Health Snapshots: Breast Cancer
Breast cancer is more common in women who live in the San Francisco Bay Area than the rest of the U.S. and rates are approximately 50% higher than in most European countries. But the incidence varies by race and ethnicity. From 1988-1993, the rate per 100,000 women was 128 for whites, 102 for blacks, 86 for Japanese, 83 for Latinas, 76 for Filipinas, and 69 for Chinese women. Survival also varied by ethnicity, even when tumors were found early. Whites and Chinese had significantly higher 5-year survival than Hispanic, black and Filipino women who experienced the lowest survival rates.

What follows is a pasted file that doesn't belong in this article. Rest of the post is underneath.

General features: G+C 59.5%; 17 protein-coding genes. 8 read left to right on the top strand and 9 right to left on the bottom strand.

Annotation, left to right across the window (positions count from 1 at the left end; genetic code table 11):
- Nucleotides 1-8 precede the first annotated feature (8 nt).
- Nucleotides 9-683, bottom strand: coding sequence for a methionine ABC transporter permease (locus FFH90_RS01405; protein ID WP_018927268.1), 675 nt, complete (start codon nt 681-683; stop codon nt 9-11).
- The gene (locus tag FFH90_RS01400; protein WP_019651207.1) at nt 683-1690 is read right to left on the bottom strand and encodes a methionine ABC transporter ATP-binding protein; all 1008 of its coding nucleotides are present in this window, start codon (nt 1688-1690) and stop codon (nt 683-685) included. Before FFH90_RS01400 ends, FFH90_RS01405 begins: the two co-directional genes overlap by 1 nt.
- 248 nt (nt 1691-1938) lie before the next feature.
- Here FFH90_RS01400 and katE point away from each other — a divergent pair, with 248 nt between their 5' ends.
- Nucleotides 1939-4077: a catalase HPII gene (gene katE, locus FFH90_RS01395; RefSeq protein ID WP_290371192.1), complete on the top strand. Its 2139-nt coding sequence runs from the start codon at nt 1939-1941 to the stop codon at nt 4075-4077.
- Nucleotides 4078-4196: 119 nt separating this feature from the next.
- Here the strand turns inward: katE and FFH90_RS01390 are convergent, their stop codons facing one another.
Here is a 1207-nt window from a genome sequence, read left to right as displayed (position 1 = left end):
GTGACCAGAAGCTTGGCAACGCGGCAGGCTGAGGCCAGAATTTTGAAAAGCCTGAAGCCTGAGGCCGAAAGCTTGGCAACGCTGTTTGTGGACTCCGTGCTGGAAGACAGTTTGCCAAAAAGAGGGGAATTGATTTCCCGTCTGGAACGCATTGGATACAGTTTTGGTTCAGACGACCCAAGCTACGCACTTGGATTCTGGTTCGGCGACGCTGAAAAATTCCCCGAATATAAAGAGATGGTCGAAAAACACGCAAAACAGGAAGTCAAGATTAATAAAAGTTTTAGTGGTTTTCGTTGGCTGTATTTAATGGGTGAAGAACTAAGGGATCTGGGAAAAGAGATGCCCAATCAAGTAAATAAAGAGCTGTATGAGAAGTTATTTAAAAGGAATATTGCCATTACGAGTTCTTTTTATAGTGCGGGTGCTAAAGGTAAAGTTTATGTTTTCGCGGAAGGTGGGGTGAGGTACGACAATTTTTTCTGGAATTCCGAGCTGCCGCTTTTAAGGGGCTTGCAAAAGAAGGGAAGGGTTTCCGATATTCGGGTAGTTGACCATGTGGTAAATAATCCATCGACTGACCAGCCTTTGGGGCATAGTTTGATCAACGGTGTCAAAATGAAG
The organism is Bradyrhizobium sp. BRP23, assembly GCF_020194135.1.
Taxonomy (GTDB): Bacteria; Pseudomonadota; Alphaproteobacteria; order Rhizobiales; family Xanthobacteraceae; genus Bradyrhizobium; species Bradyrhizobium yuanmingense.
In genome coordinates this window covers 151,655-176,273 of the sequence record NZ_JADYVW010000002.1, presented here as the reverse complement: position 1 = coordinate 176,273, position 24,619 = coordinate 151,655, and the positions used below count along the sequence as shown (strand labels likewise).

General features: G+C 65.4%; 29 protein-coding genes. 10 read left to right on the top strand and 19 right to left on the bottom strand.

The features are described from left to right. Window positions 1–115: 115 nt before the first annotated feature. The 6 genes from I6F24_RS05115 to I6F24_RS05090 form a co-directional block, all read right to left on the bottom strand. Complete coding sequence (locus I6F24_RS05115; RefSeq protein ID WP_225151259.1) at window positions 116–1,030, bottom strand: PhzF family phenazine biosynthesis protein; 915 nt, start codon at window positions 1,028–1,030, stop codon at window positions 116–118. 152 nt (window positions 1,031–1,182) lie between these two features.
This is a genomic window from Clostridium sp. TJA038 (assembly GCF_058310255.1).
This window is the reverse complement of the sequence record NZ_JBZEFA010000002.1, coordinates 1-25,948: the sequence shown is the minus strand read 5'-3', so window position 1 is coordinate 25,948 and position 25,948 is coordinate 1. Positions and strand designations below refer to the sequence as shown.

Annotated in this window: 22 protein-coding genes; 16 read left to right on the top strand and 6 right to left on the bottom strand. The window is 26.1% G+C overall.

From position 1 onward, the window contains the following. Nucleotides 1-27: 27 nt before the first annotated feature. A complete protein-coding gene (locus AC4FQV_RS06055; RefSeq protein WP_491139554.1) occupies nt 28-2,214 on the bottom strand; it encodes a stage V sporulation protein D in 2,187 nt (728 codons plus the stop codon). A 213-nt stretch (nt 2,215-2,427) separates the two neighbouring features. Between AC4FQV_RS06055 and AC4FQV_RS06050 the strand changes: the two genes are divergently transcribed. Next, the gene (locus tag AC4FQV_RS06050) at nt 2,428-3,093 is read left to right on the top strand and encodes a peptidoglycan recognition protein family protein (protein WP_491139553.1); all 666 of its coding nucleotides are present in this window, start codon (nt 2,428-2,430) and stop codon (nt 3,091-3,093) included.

Journal of the National Cancer Institute, Septembers, 1997, pp. 1311
Reproductive health events, such as number of pregnancies and a history of multiple miscarriages are typically associated with hysterectomies. A recent national study that included a cross section of women aged 25-49 found that low levels of education are also associated with hysterectomy. Researchers speculated that women with a college education are treated with more respect by health care providers.
Journal of Women's Health, June 1997 pp. 309-316